POLITICS

Miss. Candidate For U.S. Senate Joked About The Term 'Mamacita' In Radio Show

Mississippi State Sen. Chris McDaniel

Mississippi State Sen. Chris McDaniel  (AP)

A state senator from Mississippi known for pushing people’s buttons is doing it again – but for comments he made about seven years ago.

Chris McDaniel, who is running against incumbent U.S. Sen. Thad Cochran in the Republican primary for the congressional seat, is making headlines because of a 10-minute clip from a radio broadcast, reported by The Wall Street Journal, in which he quipped that everyone should go to Mexico because “a dollar bill can buy a mansion in Mexico.”

McDaniel, who is considered a formidable contender – though polls show Cochran enjoying a strong lead over him – also expressed his fondness for the term “Mamacita,” saying that he did not really know its meaning, but liked the sound of it.

He asked someone in the studio to tell him how to say “Do you have a sister?”

Then he answered his own question, saying: “What about Mamacita?”

“Mamacita works,” McDaniel said, “I’m an English-speaking Anglo. I have no idea what it means, actually, but I’ve said it a few times, just for, you know, fun. And I think it basically means, ‘Hey, hot mama.’ Or, you know, ‘You’re a fine looking young thing.’”

McDaniel’s comments come at a time when the national Republican party has been trying to improve its image among Latinos, other minority groups and women.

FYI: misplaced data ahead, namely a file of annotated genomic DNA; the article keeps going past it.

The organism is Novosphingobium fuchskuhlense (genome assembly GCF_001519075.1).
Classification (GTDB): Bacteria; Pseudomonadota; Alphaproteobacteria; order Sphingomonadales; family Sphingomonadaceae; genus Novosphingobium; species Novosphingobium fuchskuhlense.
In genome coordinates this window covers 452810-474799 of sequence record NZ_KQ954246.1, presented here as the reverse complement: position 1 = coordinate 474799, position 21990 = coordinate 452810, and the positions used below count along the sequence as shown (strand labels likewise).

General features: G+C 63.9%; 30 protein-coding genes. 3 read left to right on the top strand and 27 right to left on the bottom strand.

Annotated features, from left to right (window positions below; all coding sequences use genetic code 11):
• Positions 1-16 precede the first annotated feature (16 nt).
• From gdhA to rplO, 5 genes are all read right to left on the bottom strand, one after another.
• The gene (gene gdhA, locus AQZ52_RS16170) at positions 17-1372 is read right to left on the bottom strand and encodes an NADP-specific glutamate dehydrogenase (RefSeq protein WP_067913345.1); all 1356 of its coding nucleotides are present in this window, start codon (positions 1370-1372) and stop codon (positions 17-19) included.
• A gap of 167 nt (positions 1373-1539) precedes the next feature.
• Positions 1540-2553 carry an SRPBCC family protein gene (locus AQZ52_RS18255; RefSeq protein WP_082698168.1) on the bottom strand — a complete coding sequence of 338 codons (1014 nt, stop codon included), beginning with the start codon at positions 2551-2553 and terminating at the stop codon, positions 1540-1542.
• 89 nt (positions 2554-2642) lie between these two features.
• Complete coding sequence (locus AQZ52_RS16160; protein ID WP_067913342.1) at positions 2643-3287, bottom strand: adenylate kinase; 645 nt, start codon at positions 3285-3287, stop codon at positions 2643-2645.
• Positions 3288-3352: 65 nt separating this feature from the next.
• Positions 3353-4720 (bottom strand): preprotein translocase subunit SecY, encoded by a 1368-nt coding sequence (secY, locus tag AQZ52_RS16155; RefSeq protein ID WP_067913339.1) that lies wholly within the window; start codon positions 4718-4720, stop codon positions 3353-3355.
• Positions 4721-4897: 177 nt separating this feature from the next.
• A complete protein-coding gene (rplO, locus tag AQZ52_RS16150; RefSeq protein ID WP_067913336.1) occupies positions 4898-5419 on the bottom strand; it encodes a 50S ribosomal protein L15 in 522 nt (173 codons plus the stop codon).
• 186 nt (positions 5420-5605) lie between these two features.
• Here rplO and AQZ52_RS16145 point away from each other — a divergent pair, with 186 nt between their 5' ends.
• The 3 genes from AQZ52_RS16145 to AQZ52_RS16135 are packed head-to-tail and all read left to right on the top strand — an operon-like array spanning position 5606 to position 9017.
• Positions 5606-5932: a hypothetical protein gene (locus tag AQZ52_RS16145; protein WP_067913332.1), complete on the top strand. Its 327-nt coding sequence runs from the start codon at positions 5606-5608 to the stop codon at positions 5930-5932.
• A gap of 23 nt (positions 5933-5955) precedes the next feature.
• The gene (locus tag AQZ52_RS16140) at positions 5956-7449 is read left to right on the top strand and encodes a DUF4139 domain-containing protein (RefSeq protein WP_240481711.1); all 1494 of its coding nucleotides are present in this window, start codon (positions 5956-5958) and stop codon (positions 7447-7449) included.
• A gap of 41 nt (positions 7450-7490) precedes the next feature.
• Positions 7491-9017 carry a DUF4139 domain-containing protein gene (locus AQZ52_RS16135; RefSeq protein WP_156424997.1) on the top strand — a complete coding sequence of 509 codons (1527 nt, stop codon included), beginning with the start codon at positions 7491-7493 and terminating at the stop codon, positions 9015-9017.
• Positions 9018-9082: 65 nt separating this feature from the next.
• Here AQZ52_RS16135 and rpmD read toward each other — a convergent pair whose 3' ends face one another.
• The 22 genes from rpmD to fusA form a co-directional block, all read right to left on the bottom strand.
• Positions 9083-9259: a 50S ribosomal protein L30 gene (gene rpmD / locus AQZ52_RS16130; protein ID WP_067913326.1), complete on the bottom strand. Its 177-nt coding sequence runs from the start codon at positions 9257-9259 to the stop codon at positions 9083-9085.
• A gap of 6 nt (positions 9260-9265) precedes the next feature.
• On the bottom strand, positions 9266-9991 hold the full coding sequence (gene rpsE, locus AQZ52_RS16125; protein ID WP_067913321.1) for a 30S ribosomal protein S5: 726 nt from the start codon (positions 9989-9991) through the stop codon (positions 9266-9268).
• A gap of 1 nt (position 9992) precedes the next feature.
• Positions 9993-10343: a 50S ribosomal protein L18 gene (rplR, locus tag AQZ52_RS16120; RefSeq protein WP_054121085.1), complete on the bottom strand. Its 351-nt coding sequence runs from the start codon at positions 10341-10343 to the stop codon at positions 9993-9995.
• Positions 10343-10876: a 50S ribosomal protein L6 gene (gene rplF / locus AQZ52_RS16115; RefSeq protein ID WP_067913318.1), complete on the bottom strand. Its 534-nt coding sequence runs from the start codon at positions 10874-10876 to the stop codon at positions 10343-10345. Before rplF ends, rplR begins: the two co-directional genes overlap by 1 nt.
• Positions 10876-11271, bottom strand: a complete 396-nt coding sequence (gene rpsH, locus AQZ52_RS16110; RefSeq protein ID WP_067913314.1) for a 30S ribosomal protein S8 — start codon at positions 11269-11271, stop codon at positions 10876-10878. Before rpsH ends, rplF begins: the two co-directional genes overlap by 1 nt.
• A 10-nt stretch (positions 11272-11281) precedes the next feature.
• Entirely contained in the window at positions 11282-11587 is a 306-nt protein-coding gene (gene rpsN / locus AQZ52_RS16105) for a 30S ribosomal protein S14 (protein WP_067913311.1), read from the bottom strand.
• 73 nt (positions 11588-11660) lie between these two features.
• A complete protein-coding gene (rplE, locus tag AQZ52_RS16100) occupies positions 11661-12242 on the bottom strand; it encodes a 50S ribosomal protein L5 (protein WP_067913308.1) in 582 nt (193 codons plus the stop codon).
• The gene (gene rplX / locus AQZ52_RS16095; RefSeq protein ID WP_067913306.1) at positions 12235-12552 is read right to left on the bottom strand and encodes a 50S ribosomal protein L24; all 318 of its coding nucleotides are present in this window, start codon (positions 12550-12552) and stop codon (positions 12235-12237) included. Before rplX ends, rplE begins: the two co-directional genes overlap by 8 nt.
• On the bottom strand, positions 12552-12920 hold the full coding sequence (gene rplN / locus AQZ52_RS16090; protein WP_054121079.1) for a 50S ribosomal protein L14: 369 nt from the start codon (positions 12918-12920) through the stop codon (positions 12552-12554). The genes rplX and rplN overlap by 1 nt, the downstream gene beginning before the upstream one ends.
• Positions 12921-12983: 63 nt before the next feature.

After former Massachusetts Gov. Mitt Romney’s bruising loss in 2012, and the part that Latinos – who gave 70 percent of their votes to President Obama – were perceived to have played in that defeat, the Republican National Committee focused its efforts on changing the view of the party as one that is insensitive to Latinos.

The Wall Street Journal noted that despite McDaniel’s comments, the Republican party pretty much has a lock on elections in the district where he is running.

In 2010, the Democratic candidate, former Rep. Travis Childers, lost his congressional seat by a double-digit margin, the newspaper said.

A recent poll by the Republican firm Harper Polling show Cochran with 52 percent support, compared with McDaniel's 35 percent among Republicans who say they're likely to vote in the June primary.

Though Cochran's lead is solid, McDaniel did improve significantly over a December poll, when the incumbent was leading him by 24 points, according to Politico.

McDaniel still is a favorite among Tea Party voters, however, among whom he leads over Cochran by 18 points.

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